identity per se (in contrast to general context)...?

    -j

    PS: ex. http://play.golang.org/p/0LmcGYnYOv

    --
  • Bryanturley at Dec 31, 2012 at 5:13 pm

    On Monday, December 31, 2012 6:27:33 AM UTC-6, Jan Mercl wrote:
    On Mon, Dec 31, 2012 at 7:57 AM, <t...@rightscale.com <javascript:>>
    wrote:
    Yes, I get the fact that processing one request may happen using multiple
    goroutines and that thread local storage (oops, there, I said it, I'm
    already ducking...) is awful, etc. But not having proper logging is even
    more awful in my book.
    There's nothing awful/wrong about a goroutine having its own/private
    context. Actually that's a common situation. So it's easy to add any
    kind of `id` to the goroutine's context - when reasonable. Then pass
    that `id` as one of the params of your logging API.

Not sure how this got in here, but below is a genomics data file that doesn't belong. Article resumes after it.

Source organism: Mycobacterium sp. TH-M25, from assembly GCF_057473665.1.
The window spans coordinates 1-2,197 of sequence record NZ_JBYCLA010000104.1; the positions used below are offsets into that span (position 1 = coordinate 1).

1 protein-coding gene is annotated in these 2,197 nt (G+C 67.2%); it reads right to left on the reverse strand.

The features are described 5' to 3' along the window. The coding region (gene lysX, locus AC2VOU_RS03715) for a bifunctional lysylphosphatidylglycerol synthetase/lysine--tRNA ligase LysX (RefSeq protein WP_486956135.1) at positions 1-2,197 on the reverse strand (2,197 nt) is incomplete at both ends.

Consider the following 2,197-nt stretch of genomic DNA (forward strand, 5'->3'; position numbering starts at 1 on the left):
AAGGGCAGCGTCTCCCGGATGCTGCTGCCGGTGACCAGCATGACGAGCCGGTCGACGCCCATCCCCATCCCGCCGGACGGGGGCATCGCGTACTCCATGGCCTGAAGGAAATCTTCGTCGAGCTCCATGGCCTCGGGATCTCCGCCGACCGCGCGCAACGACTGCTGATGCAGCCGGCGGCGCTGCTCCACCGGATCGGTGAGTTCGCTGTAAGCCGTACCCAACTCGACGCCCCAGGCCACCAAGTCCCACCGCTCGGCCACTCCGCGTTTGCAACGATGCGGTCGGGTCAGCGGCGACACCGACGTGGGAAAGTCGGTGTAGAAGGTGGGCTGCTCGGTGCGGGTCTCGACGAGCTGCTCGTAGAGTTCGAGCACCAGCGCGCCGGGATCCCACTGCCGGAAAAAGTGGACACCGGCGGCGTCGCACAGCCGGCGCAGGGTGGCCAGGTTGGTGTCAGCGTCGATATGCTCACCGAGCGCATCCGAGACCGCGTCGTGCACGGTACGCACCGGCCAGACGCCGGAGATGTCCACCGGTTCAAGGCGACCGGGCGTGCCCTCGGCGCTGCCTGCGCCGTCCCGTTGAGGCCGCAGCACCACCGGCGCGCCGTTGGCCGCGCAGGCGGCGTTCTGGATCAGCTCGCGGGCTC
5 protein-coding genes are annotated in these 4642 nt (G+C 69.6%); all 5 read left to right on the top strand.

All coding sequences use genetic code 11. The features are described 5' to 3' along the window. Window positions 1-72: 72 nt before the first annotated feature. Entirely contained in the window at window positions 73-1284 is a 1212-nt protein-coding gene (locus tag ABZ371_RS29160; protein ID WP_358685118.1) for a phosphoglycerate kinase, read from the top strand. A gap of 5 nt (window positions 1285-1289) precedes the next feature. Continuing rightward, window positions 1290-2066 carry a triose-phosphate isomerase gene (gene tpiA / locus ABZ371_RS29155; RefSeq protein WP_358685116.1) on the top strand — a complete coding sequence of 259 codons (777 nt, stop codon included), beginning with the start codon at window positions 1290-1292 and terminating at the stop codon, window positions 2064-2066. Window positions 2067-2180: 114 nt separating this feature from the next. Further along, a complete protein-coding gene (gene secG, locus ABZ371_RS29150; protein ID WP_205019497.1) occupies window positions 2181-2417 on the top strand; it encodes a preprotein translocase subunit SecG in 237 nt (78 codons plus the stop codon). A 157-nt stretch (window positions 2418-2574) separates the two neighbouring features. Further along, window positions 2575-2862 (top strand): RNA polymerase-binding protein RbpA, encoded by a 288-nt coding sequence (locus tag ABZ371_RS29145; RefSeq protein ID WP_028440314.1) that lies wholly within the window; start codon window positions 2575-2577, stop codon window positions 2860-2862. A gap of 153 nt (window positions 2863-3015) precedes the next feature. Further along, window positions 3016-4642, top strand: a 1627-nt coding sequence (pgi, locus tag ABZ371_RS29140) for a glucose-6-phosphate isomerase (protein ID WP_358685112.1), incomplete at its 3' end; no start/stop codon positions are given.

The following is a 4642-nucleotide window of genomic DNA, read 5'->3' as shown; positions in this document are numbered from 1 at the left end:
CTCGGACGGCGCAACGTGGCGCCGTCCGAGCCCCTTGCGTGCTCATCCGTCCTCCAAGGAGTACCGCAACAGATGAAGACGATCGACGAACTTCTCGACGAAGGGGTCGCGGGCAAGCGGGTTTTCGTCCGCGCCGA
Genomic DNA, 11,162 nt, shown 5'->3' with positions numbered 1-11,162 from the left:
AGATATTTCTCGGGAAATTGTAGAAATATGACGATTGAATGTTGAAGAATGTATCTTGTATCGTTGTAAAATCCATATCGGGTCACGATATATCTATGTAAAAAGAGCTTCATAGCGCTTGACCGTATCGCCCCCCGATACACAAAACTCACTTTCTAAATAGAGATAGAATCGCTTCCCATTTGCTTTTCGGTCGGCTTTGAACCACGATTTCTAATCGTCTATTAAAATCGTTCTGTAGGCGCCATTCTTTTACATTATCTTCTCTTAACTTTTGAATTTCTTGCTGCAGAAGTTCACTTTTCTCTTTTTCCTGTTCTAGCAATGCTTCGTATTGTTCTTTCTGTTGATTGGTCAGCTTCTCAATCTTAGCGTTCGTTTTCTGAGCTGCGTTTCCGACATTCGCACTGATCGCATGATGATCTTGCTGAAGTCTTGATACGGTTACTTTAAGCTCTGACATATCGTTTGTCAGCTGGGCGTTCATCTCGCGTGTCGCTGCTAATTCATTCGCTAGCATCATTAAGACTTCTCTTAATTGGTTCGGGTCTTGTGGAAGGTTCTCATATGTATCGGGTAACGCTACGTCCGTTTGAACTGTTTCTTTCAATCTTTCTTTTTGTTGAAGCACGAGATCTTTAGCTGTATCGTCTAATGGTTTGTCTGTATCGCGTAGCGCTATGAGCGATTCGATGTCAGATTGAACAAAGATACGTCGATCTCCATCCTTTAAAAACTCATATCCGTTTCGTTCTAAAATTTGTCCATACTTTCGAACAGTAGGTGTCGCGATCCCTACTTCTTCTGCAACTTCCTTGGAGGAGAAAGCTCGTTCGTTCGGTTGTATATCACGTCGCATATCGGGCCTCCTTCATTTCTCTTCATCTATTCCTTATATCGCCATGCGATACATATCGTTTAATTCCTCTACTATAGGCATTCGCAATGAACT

However, I'm curious why one would ever need any kind of goroutine
    identity per se (in contrast to general context)...?

    -j

    PS: ex. http://play.golang.org/p/0LmcGYnYOv
    http://play.golang.org/p/gkFy4d59O2 simpler

    --
  • Tve at Dec 31, 2012 at 5:43 pm
    This is what I described and is impractical: you've just essentially
    changed the language you use and forced yourself to pass the context into
    every single function call. That reminds me of all the arguments around
    global variables and pure functional languages...

    Here's a concrete example: I need to log certain events in my database
    drivers. For example, when a connection times out, when a db server refuses